This story is one of the August Writing Challenge entries chosen to be a featured story.

It’s lonely because of the people, not because of the silence. There’s never any silence, and, in fact, the existing silence isn’t the type you’d expect.

There are houses on these hills—big, large houses—and people living in the towns situated among the green grass that grows and wilts from the sun. But it’s not the utter isolation that makes the place lonely, as one would expect growing up on a hill above the ocean, trapped away from civilization by waves and waves of water.

It’s the people.

It’s in the way they pretend that everything’s alright when everything is, in fact, not alright. It’s in the way they sit in parlors in their houses and count rose quartz and jade and gold hanging from their wrists, and the way they’ll sip tea from porcelain cups and revel for a moment because they’re rich, and happy, and free , even though the porcelain is crack, crack, cracking away.

It’s lonely because of their conformity and cheerful smiles in late sunshiney mid-mornings. It’s the fakeness, so sugar-sweet and saccharine, as they greet their children and foster them to be great, successful, and rich (always those three) and to follow in their footsteps and stay on this hill—this lonely, lonely hill. The reasons are always the same: because it’s beautiful, and it’s lucky, and it’s good to be here.

No questions. No nothing.

And oh, this lonely hill with the people that come and stay. No one explores, and no one discovers, and people stay fragmented in this bubble of distorted reality because no one’s experienced anything, and no one learns anything, and no one thinks about what it’s like to be someone without the riches and someone living with the rags.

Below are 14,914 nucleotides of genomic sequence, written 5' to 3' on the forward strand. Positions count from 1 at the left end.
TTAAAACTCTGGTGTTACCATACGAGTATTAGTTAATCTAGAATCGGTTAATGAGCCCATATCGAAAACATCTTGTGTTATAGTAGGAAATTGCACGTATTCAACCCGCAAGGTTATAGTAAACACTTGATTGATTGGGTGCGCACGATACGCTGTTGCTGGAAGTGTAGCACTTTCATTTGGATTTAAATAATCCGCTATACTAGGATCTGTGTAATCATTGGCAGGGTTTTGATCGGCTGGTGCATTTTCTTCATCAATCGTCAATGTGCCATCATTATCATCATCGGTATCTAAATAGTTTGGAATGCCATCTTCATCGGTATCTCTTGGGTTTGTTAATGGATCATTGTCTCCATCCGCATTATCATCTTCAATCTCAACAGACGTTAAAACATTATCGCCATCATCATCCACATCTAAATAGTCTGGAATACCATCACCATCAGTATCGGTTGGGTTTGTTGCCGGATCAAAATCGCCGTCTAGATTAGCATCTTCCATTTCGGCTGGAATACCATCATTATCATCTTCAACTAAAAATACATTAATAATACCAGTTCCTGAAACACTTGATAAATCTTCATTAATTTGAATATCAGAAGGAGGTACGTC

It’s lonely because of the obsession of their own inner lives and meticulously planned-out futures. Children grow up with stunted dreams and muted logic because now shadows ripple at the urge to explore and inspire and change, all in order to ensure that the next generation will stay and conform and come back to live on this lonely, lonely hill.

There’s the external beauty of the hill and the town, but it’s not until you dive underneath the isolating waters, swallow sea salt, and bury hands underneath the sand, that you find the ooze that sludges deep and dark. And it’s so hidden and so unknown that it’s left to its own devices to consume and corrupt and dry out from the inside until it’s too late, too late.

The porcelain shatters. Tea splatters and stains white carpet, color seeping through microfibers and spreading. Like blood. The carpet gets replaced, porcelain shards quickly swept underneath the sofa with large, polite smiles.

No one does anything. Why?

Because the silence isn’t just silence. It’s ignorance.

So it isn’t, really, the silence that makes it lonely.

It’s the people.



Drew Shinozaki

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